Computational protocol: Fungal Diversity Associated with Hawaiian Drosophila Host Plants

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Protocol publication

[…] Sequences were assembled and edited in Geneious (Biomatters Ltd), trimming terminal regions with >5% probability of error per base call. We tested for chimeric sequences using the ChimeraSlayer module in mothur with the dataset serving as its own reference for identifying potential pairs of chimeric “parents.” Each rDNA sequence was queried against GenBank using BLAST and assigned to the BLAST hit with the highest bit score. In the case of multiple GenBank sequences with equal bit scores, one hit was arbitrarily chosen to represent the query sequence and all subsequent sequences that gave the same BLAST results. Results were binned based on the following approximations: if the sequence similarity between the BLAST hit and the query was 95% or greater, the rDNA sequence was considered to belong to the same genus as the top hit; if less than 95% similar, the query was considered to be “near” the genus of the top hit. We did not attempt to identify sequences to the level of species.Assignment of sequences to operational taxonomic units (OTU) and subsequent genetic diversity calculations were carried out in mothur . We aligned the sequences with and without the GenBank sequences using the E-INS-i method in MAFFT on the CIPRES gateway . Duplicate sequences were removed, a genetic distance matrix was constructed in PHYLIP v3.69 , and run through the hcluster module of mothur to determine each sequence’s OTU affinity using the furthest neighbor calculation. Values of over 1% genetic divergence at the ascomycetous D1/D2 domain of 26S rDNA have been proposed as representing differentiation at the species level , , so we defined OTUs rather conservatively as containing individuals with ≥97% genetic similarity. We used the Venn module in mothur to calculate the number of shared OTUs among the different fungal communities. For each collection (e.g., CheiFrLf, CheiRtLf, ClerFrLf), we calculated rarefaction curves and the Chao-1 index to evaluate our sampling effort. The parametric (H) and nonparametric (HNP) Shannon-Weiner diversity indices were used to compare diversity. HNP is more appropriate for comparisons within our study because of the likelihood of a non-negligible number of undetected species . However, because most other published studies have relied on the parametric index H to calculate diversity, we also calculated it for the sake of comparison, with the understanding that it will be biased downward . We tested for differences in community structure across the various substrates using homogeneity of molecular variance (HOMOVA) , analysis of molecular variance (AMOVA) , and unweighted UniFrac , correcting for multiple comparisons using Q-Value . For the three types of analyses, an initial test for significance over all data was performed. If this test was significant, all possible pairwise comparisons (45 possible) between plant-substrate combinations were performed (e.g., CheiFrLf vs. CheiRtLf, CheiFrLf vs. PisoFrLf, etc.). AMOVA tests for differences between the diversity present in each community and the diversity of all the communities pooled. Significant results indicate that genetic composition differs among communities, but that they may or may not differ in amount of genetic diversity. HOMOVA tests for differences in the amount of genetic diversity in each community. UniFrac tests for shifts or pivots in the genetic structure of populations wherein the amount of diversity may be the same but the composition differs among communities. If both the AMOVA and HOMOVA tests are significant, UniFrac offers little additional information . [...] An unrooted neighbor-joining (NJ) tree derived from a second MAFFT alignment, including our sequences and the best hit GenBank sequences, was constructed to help visualize taxonomic delimitations. We used PAUP* using the GTR model of evolution with 1000 bootstrap replications on the 50% majority-rule consensus tree. We then mapped the host plant and substrate type of each sample and the class and species identity of the top BLAST hits onto the NJ tree using MacClade . […]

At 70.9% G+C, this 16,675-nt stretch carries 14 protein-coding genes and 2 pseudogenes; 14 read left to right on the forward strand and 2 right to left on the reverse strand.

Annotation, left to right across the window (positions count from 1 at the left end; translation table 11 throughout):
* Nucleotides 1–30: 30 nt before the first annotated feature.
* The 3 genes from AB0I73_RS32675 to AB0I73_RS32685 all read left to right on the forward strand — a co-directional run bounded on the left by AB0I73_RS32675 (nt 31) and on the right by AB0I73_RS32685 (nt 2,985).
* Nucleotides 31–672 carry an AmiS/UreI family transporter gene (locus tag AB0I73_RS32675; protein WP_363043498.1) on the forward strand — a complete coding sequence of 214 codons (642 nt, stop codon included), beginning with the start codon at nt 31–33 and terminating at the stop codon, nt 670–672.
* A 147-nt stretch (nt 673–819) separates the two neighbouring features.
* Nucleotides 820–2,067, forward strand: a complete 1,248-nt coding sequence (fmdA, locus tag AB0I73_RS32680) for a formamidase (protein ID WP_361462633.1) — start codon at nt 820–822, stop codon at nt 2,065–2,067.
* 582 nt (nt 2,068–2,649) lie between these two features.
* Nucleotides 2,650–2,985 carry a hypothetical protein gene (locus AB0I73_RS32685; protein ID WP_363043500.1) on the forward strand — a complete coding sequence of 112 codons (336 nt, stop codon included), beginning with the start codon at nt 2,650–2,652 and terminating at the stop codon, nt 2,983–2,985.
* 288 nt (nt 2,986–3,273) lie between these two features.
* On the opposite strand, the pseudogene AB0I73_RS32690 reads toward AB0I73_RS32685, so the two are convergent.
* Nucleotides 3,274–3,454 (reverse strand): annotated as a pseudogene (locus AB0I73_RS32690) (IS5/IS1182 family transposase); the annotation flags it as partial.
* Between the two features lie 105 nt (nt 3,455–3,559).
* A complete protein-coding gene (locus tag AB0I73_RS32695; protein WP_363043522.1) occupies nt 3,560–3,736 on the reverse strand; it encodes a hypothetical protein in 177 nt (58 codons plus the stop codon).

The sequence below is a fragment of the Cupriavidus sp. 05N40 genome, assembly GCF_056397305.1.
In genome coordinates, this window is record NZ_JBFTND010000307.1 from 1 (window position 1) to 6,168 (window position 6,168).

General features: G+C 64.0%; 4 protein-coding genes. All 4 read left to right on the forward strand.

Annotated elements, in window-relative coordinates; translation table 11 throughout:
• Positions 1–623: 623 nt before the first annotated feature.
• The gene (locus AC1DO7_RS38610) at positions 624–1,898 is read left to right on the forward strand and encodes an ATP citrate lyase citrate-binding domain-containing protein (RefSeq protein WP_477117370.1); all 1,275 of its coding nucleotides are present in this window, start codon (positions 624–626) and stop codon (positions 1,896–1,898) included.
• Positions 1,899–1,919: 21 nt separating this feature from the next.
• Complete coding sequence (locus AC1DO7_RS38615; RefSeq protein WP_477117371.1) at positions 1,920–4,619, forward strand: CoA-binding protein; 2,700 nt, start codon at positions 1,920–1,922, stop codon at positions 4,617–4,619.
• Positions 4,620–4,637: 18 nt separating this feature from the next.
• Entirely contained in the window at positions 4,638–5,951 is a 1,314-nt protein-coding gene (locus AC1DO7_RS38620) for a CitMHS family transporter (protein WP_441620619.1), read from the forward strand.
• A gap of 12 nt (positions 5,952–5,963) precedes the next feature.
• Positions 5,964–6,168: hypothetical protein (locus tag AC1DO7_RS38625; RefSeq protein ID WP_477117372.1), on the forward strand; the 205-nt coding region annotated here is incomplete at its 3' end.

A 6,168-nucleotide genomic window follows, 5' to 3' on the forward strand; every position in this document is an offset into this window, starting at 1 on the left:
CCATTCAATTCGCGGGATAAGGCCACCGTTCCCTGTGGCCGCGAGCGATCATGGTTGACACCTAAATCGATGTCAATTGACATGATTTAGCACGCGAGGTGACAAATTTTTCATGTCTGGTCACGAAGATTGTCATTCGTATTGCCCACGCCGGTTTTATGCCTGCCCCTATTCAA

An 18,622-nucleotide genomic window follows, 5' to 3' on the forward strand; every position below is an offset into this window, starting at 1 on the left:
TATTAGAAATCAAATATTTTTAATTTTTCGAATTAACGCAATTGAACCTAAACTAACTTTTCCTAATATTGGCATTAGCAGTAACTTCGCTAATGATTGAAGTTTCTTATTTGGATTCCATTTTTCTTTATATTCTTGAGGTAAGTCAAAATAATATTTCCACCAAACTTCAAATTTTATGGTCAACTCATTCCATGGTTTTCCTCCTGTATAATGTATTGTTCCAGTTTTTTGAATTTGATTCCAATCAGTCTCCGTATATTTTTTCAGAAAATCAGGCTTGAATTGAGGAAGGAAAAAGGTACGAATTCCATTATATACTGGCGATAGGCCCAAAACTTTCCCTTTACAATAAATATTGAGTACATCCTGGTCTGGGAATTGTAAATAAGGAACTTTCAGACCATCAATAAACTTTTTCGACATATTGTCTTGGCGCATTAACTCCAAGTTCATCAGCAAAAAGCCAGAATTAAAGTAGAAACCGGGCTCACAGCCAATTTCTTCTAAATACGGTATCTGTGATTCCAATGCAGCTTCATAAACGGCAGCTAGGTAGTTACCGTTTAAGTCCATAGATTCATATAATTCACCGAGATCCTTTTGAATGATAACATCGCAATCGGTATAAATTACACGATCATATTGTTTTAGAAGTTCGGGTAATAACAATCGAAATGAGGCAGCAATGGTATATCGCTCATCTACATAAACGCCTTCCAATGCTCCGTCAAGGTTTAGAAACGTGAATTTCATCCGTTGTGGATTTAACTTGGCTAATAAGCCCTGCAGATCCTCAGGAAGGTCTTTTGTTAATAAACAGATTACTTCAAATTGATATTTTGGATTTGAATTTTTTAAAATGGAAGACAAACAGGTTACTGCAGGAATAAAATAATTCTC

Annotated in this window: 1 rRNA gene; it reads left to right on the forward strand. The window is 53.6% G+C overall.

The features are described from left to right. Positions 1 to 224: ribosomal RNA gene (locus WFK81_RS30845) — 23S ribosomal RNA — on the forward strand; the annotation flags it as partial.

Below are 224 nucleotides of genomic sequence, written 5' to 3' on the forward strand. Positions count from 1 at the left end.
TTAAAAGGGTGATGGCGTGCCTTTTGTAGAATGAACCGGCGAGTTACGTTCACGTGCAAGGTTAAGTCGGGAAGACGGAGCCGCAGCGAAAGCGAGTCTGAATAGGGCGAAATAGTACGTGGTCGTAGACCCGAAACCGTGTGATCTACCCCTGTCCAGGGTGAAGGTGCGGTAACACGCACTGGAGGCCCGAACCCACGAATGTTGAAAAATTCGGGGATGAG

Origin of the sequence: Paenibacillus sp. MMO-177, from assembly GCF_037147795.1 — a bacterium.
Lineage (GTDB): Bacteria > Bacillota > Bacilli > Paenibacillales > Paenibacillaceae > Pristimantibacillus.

Pipeline specifications

Software tools Geneious, ChimeraSlayer, mothur, MAFFT, PHYLIP, UniFrac, MacClade
Applications Phylogenetics, 16S rRNA-seq analysis
Organisms Drosophila melanogaster, Fungi